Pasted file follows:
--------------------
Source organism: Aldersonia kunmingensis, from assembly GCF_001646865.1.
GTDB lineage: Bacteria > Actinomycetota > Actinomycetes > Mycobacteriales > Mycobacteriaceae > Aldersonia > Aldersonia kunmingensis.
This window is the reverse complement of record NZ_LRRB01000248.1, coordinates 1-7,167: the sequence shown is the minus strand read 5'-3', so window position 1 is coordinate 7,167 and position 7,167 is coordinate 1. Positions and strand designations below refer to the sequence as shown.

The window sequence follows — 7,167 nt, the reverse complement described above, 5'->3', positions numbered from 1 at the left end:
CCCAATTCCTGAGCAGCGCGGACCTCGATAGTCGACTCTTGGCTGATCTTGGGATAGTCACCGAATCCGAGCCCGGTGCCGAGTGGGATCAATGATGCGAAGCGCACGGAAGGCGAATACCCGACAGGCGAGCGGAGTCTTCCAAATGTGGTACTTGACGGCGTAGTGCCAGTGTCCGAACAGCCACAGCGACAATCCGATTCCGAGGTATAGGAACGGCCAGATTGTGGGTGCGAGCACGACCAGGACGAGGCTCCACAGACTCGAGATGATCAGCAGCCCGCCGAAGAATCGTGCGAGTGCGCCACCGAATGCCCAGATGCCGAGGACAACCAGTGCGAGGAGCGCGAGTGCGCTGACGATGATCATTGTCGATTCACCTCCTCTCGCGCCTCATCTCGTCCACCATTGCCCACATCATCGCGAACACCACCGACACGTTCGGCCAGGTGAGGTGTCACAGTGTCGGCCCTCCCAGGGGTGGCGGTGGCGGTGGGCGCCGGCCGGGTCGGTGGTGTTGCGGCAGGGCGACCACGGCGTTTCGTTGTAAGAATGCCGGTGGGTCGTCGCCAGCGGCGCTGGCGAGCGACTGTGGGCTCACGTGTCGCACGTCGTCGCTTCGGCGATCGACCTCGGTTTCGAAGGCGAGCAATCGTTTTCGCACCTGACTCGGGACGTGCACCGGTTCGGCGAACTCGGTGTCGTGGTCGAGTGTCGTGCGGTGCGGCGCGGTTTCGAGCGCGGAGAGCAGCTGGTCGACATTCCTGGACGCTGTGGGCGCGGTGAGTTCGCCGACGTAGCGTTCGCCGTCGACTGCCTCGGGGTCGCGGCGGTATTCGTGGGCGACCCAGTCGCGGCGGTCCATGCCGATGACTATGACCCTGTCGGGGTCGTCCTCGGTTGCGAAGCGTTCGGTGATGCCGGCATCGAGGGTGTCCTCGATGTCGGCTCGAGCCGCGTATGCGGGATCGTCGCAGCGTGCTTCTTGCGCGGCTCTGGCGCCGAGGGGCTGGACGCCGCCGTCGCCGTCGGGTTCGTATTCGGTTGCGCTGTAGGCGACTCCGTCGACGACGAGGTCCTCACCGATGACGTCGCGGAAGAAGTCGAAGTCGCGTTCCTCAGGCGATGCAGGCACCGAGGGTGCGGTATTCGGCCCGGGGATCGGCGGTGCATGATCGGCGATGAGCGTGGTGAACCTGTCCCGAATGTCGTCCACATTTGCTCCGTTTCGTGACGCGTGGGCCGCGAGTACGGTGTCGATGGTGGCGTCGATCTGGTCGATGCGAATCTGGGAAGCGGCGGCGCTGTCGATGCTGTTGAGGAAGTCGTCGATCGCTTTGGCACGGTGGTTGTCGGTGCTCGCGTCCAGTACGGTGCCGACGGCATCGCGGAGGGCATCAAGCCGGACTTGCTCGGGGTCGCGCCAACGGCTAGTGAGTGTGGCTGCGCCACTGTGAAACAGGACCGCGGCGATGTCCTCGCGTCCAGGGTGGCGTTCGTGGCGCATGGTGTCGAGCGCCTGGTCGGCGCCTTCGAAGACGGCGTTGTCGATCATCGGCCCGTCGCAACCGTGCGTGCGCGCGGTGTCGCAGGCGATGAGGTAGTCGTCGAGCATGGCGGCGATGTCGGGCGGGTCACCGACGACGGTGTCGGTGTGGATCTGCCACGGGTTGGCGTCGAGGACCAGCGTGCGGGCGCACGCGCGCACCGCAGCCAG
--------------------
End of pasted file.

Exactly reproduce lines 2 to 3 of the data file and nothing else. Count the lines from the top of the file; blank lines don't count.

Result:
GTDB lineage: Bacteria > Actinomycetota > Actinomycetes > Mycobacteriales > Mycobacteriaceae > Aldersonia > Aldersonia kunmingensis.
This window is the reverse complement of record NZ_LRRB01000248.1, coordinates 1-7,167: the sequence shown is the minus strand read 5'-3', so window position 1 is coordinate 7,167 and position 7,167 is coordinate 1. Positions and strand designations below refer to the sequence as shown.